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Captain Log ID: 1077
Title: Northeast Harbor, Maine
Boat Name(Id): BlueJacket ( 58)
Sailor Name(Id): Geoff Schultz ( 306)
Geo Region: USA:Maine
Date of Occurance: 2008-09-15
Latitude: N 44º   12.24'
Longitude: W 68º   16.86'
Sender (if email-in): wcz5101@NO_SPAM
Earlier log from "BlueJacket":  1076
Newer log from "BlueJacket":  1079
        Page visited 1376 times since created         Edit This Log

Foggy SueWe're back, back in the USA and it feels good to be here! Yesterday we made the 100 nautical mile trek from Yarmouth, Nova Scotia to Maine a

Ahoy from Northeast Harbor, Maine!

s it appeared that it would be the only good weather window that we'd have within the 4 day forecast period. The forecast was for the winds to lighten last night and then pick up to 25-35+ kts on Sunday and Monday. Yarmouth was an OK place to stop, but I wouldn't want to get stuck there.

It rained all day Saturday, but thankfully it stopped later in the afternoon. At around 4 PM we left the dock in fog and headed out of the harbor. The winds had just recently relaxed and as a result we had 3-4' waves on the beam, which rolled BlueJacket 20 degrees from side to side and the wave period seemed to be just right to keep us in constant motion. We crossed our fingers and hoped that the seas would die down and that we'd get a smoother crossing, otherwise it was going to be a long night.

FogWe checked in with the Bay of Fundy traffic control just after departing harbor. They can either track your progress or just provide traffic information based upon your position. We chose the later and were happy to find that it was very quiet on the bay. The Bay of Fundy can have heavy freighter traffic and there's a passenger catamaran ferry that runs at 50 kts between Bar Harbor and Yarmouth. You definitely don't want to be in the way of that! There's also a lot of fishing activity at times, but we were happy to find that they were all in port.

The fog would build and lighten as moved along. At times we were down to 100 yards of visibility, yet at others you could see the horizon. After the sun set, it became impossible to tell how much visibility we had as the fog and water blended hazy shades of gray. Thankfully the moon was just past full and provided a diffuse nightlight. It reminded me of someone shining a flashlight inside of a nylon tent. From the outside you would see a bright circle and the rest of the tent just dimly glowed. At around midnight I contacted a passing ferry coming to inquire about the visibility towards to coast of Maine and their report wasn't promising. Sure enough, the fog got thicker and we even lost our moonlit nightlight.

Yarmouth to Maine MapCrossing the Bay of Fundy presents an interesting challenge due to the incredible tides and associated currents. The currents can range up to 3.5 kts, but are typically in the 1-2 kt range. I assumed that the currents would be forward progress neutral, as they would only push us either in to or out of the Bay of Fundy and we were basically crossing perpendicular to it. As it turned out, we had about 1/2 of a knot of current with us all night long. Once we cleared the Lurcher shoals, which are 15 miles off of Yarmouth, I simply set the autopilot for the course for NE Harbor and let the current push us back and forth as the trip would take 12 hours and a tidal cycle. As you as see by the image to the right, I was pretty much dead on as shown by the bowed line. (Note that for the final 3 hours I drove a straight line instead of just going with the current, which in retrospect would have been fine.) After passing the Lurcher shoal, the tide pushed us over 5 miles into the Bay of Fundy over 5 hours.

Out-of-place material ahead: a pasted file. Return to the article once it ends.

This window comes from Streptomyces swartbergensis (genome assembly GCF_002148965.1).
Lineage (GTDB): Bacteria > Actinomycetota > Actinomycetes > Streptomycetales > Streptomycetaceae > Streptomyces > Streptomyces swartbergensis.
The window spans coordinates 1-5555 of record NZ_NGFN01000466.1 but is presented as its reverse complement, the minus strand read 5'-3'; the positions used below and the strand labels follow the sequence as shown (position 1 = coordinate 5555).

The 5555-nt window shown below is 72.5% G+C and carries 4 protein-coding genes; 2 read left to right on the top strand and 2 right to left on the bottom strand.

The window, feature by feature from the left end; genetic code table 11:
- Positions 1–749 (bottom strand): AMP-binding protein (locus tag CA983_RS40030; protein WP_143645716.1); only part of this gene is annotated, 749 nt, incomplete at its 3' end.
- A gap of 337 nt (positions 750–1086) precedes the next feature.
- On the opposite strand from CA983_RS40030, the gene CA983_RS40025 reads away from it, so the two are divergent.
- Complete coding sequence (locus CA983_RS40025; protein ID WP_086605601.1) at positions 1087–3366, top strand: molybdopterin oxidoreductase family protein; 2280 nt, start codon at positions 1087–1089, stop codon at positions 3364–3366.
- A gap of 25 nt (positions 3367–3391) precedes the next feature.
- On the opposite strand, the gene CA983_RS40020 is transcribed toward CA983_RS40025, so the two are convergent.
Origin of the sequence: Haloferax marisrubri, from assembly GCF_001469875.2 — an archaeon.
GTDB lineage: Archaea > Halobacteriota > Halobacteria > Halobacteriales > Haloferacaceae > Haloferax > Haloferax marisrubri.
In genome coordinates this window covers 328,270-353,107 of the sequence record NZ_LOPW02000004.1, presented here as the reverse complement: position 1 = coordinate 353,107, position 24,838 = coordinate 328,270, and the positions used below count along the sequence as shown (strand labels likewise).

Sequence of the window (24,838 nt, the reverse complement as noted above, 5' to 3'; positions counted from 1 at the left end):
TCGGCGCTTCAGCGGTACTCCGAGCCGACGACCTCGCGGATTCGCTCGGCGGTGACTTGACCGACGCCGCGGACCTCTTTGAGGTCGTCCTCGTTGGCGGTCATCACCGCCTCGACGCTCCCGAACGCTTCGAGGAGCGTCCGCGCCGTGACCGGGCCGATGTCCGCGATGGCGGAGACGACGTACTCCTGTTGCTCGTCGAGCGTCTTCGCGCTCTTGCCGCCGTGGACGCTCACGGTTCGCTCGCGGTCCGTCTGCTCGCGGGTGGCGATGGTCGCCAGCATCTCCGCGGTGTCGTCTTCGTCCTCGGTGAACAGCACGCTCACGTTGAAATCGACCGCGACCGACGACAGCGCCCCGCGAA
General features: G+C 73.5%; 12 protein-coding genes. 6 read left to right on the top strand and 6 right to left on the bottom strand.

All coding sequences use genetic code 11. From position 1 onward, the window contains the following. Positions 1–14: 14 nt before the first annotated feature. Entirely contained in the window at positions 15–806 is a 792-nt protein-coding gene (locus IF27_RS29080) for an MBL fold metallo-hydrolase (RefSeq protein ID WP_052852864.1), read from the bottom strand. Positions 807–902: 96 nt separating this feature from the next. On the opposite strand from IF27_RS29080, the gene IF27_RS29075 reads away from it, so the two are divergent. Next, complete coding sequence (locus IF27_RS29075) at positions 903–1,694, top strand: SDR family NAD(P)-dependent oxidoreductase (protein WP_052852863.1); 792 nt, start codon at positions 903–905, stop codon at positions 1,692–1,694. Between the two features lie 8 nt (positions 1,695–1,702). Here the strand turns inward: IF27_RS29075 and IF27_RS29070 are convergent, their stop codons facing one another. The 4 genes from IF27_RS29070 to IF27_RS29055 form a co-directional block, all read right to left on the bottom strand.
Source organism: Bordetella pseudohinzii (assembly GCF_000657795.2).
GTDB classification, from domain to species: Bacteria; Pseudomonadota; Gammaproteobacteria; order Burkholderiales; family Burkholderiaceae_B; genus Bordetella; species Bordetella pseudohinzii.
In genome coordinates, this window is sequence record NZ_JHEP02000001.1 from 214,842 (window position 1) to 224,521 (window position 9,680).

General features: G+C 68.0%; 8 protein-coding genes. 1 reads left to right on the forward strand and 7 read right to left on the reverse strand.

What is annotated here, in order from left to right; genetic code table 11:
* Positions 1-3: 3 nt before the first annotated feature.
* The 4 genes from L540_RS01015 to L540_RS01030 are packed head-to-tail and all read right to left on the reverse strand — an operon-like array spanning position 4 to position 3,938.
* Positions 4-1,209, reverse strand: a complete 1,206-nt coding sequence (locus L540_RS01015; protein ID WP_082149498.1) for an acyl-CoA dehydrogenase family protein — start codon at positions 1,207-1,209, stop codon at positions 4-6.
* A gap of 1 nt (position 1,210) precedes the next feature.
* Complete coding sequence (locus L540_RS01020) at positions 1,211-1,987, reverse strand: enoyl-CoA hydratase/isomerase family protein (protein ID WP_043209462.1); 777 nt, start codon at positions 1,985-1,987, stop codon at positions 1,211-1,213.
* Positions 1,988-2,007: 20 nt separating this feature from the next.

Buoys in FogThe biggest problem was that I had planned on arriving in Maine at around sunrise. What I didn't take into account was that the lobster pots would start 12 miles away from NE Harbor in 250 feet of water! Arriving off of the coastline before sunrise was not a good idea. Luckily we avoided all of the lobster buoys and headed into NE Harbor as the sun rose. You couldn't tell that it was sunrise due to the dense fog, but thanks to GPS and a chart plotter, we were able to wind our way through the shoals, islands and the myriad of lobster pots.

We called Customs and Immigrations via the cell phone, and after several phone calls we cleared in without having to appear in person. Sue had a humorous conversation with one agent who said that "If you were going to smuggle someone or something off of the boat, you would have done it by now." We were well documented, so they weren't interested in us, but we had to wonder, given the taxes in Canada, what would you smuggle into the US?

It rained all day Sunday and is supposed to continue on Monday with high winds, so we'll be here through at least Tuesday. We may stick around and explore Acadia National Park. From there we'll start working our way down the coast.

-- Geoff & Sue

For the cruiser:

We pulled into NE Harbor after determining that it was by far the most secure harbor on Desert Island. There's no anchoring due to all of the moorings. We picked up a series 400 (for 40-59' boats) town mooring for $25/night.